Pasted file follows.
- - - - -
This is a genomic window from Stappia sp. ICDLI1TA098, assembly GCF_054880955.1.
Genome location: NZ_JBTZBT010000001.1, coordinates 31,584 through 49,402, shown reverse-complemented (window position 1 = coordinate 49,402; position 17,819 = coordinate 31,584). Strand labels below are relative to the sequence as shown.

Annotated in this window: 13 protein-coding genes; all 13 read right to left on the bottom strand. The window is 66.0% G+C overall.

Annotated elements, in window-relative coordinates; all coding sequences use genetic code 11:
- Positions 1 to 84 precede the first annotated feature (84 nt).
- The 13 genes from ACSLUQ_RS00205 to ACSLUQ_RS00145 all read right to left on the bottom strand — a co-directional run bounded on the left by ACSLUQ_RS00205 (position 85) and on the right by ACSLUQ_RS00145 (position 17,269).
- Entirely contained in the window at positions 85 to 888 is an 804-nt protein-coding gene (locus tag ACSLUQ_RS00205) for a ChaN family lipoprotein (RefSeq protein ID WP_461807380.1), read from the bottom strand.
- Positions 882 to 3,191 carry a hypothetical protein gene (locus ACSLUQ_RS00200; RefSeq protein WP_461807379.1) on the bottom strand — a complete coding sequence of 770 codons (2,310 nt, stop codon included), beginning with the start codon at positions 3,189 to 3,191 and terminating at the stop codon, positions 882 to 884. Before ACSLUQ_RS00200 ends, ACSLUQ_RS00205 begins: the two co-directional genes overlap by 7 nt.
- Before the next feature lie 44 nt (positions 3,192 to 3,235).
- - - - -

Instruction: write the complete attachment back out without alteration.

This is a genomic window from Stappia sp. ICDLI1TA098, assembly GCF_054880955.1.
Genome location: NZ_JBTZBT010000001.1, coordinates 31,584 through 49,402, shown reverse-complemented (window position 1 = coordinate 49,402; position 17,819 = coordinate 31,584). Strand labels below are relative to the sequence as shown.

Annotated in this window: 13 protein-coding genes; all 13 read right to left on the bottom strand. The window is 66.0% G+C overall.

Annotated elements, in window-relative coordinates; all coding sequences use genetic code 11:
- Positions 1 to 84 precede the first annotated feature (84 nt).
- The 13 genes from ACSLUQ_RS00205 to ACSLUQ_RS00145 all read right to left on the bottom strand — a co-directional run bounded on the left by ACSLUQ_RS00205 (position 85) and on the right by ACSLUQ_RS00145 (position 17,269).
- Entirely contained in the window at positions 85 to 888 is an 804-nt protein-coding gene (locus tag ACSLUQ_RS00205) for a ChaN family lipoprotein (RefSeq protein ID WP_461807380.1), read from the bottom strand.
- Positions 882 to 3,191 carry a hypothetical protein gene (locus ACSLUQ_RS00200; RefSeq protein WP_461807379.1) on the bottom strand — a complete coding sequence of 770 codons (2,310 nt, stop codon included), beginning with the start codon at positions 3,189 to 3,191 and terminating at the stop codon, positions 882 to 884. Before ACSLUQ_RS00200 ends, ACSLUQ_RS00205 begins: the two co-directional genes overlap by 7 nt.
- Before the next feature lie 44 nt (positions 3,192 to 3,235).